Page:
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TDEC C & D Debris Workshop Presentation “The Hidden Opportunity” Presented By Dennis M. Wheeler, COO Earth First C & D Recycling, Inc.

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Presentation on theme: "TDEC C & D Debris Workshop Presentation “The Hidden Opportunity” Presented By Dennis M. Wheeler, COO Earth First C & D Recycling, Inc."— Presentation transcript:

1 TDEC C & D Debris Workshop Presentation “The Hidden Opportunity” Presented By Dennis M. Wheeler, COO Earth First C & D Recycling, Inc.

2 What Exactly is C & D Debris? Wood Kiln-Dried -Pallets, Stock Lumber, Painted Lumber, Plywood, Pressboard Natural –Trees From Lot Clearing or Storm Damage Plastic, Vinyl Painters Pails, Strapping, Banding, Vinyl Siding

3 What Exactly is C & D Debris? Wallboard Clean and Unpainted, Painted Wallboard Concrete Building Foundations, Driveways, Sidewalks, Street Repairs Fiber Carpeting

4 What Exactly is C & D Debris? Inert Dirt, Fines Old Corrugated Cardboard Cardboard Based Packaging Materials, Boxes Metal Ferrous, Non Ferrous Steel, Copper, Aluminum, Exotic Metals Stainless Steel, Nickel, Brass, Bronze

5 What % Can Be Recycled? The answer varies market to market based on available outlets for recycled materials. Typically in a range of 60% -85% of the C & D waste stream based on the sophistication of the means and methods employed.

6 Why isn’t more material recycled? Lack of Education Lack of Legislation and Regulation Availability of Inexpensive Land for Landfills Environmental Malaise Underserved Areas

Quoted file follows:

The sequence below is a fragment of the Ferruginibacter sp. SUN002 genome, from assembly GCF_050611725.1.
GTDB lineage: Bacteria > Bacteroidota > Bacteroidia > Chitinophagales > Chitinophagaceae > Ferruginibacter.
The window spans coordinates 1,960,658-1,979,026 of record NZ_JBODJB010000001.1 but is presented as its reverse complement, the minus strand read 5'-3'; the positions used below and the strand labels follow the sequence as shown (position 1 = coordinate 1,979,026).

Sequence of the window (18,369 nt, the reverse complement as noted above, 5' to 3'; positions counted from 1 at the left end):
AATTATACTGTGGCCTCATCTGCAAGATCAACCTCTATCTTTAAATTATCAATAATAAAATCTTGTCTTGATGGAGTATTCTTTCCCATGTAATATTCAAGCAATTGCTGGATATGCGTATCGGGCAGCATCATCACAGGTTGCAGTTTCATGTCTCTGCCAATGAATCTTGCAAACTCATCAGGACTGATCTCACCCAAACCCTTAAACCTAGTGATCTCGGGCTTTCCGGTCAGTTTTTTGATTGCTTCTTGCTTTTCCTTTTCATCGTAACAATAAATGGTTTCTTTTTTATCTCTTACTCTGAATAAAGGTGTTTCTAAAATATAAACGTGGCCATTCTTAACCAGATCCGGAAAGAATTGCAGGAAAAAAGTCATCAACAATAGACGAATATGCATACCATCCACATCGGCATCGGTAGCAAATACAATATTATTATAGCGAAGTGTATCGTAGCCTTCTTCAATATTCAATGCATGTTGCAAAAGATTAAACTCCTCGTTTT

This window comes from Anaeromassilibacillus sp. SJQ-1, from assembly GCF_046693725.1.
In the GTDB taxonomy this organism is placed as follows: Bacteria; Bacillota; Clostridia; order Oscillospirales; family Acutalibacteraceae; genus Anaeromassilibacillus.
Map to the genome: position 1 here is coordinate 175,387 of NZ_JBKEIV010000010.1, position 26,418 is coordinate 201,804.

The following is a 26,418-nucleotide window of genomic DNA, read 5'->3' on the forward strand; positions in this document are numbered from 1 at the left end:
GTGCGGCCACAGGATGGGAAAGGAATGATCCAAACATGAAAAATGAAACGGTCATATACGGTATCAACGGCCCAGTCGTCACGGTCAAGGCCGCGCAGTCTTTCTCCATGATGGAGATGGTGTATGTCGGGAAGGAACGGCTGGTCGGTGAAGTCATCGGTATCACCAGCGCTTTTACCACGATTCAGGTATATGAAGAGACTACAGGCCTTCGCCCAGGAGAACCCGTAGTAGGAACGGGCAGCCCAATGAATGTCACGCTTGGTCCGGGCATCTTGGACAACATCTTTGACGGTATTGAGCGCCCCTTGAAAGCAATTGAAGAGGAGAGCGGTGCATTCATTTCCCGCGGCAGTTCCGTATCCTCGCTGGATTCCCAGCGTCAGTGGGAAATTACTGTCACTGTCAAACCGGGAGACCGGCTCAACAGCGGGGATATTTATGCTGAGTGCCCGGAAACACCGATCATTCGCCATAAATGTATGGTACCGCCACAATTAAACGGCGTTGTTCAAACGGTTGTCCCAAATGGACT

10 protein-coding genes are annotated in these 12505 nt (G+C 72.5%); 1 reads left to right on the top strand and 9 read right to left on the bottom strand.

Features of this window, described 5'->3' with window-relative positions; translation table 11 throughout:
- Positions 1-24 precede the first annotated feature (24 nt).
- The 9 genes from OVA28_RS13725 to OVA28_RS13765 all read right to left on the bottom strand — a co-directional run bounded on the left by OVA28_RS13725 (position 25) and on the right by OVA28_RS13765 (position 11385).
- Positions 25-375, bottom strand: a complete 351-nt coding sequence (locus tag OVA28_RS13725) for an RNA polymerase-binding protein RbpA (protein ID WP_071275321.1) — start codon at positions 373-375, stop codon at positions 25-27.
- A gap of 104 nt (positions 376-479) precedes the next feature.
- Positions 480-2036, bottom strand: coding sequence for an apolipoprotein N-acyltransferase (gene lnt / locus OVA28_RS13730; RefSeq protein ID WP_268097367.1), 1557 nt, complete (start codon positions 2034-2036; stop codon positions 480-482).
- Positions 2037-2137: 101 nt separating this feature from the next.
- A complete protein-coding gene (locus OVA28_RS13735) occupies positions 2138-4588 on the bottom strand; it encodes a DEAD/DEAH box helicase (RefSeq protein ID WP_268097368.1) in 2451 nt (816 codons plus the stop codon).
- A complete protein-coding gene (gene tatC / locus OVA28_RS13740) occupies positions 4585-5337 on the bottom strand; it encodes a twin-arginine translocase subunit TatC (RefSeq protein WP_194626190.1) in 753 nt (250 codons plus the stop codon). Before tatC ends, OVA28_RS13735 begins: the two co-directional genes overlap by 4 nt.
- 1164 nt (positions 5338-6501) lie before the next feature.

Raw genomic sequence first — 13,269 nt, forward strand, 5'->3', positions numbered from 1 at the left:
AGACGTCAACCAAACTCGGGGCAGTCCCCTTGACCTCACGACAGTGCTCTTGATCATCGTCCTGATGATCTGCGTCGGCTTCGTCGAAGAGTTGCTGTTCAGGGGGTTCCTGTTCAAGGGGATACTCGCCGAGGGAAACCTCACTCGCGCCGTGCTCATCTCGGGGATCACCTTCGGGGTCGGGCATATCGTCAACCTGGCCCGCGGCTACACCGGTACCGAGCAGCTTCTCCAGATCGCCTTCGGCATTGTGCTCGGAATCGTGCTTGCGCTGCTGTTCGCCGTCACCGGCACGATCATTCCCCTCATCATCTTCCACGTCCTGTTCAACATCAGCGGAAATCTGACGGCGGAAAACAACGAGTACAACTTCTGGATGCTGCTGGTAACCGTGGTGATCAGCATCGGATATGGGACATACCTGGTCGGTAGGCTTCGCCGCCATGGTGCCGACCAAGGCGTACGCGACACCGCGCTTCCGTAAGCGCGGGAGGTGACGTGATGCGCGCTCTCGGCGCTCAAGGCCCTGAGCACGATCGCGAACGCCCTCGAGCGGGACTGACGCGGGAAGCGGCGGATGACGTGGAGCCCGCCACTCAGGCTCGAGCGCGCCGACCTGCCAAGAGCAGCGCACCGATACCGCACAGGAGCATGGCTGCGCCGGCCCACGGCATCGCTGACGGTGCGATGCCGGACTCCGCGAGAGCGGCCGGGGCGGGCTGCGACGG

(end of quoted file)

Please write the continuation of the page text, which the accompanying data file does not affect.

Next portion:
7 The Georgia Waste Characterization Study C & D makes up 6% of all waste statewide The population of Tennessee is 2/3 the size of Georgia, so it is logical that Tennessee would have 2/3 of the waste stream. “TSU confirmed that the waste characterization of Georgia is representative of that found in Tennessee.” you can find this at See links box, select Waste Reduction Task Force Archive.

8 C & D Debris Estimate in Tennessee Based on the Georgia characterization study previously mentioned combined with an adjustment for state population, and statistics supplied by TDEC the annual estimate for C & D Debris in Tennessee is 4,068,842 tons

9 Deficiency in Tennessee Reporting Only Class I landfills are currently required to report volume statistics to TDEC. Class III/IV landfills are not under the same mandated reporting guidelines creating an unknown in the accurate reporting of C & D debris in Tennessee.

10 Tennessee C & D Waste Stream Projected

11 The Hidden Opportunity Local and state regulations and or laws requiring C & D recycling would create jobs and generate revenues Based 46 tons per employee per day,using the data approximately 391 direct jobs would be created statewide and another 293 indirect jobs, based on a 1996 Michigan study on job creation. The economic impact of the direct payroll of $9,759,360 annually would have a trickle down economic effect on the state economy of just shy of $13,663,104 annually based on a New Mexico State study.

12 Landfill Avoidance Cost Opportunity Based on the TDEC Municipal Solid Waste Planning Regions Annual Progress Reports 2000 through 2009 and the Recycling Marketing Cooperative of Tennessee, the landfill avoidance cost is $37 per ton. Based on a 60% recycling rate the annual cost avoidance would be approximately $90,328,292 to landfills statewide. Source: Solid Waste Origin report, TDEC

13 Summary Its time to take a stand Tennessee To commit to a plan of legislative action To prohibit recyclable C & D Debris from landfills statewide by Thus creating approximately 389 jobs statewide while avoiding approximately $90+Million Dollars of annual cost to landfills statewide.

14 Presenter Contact Information Dennis M Wheeler COO Earth First C & D Recycling, Inc Eugenia Avenue Nashville, Tennessee Cell


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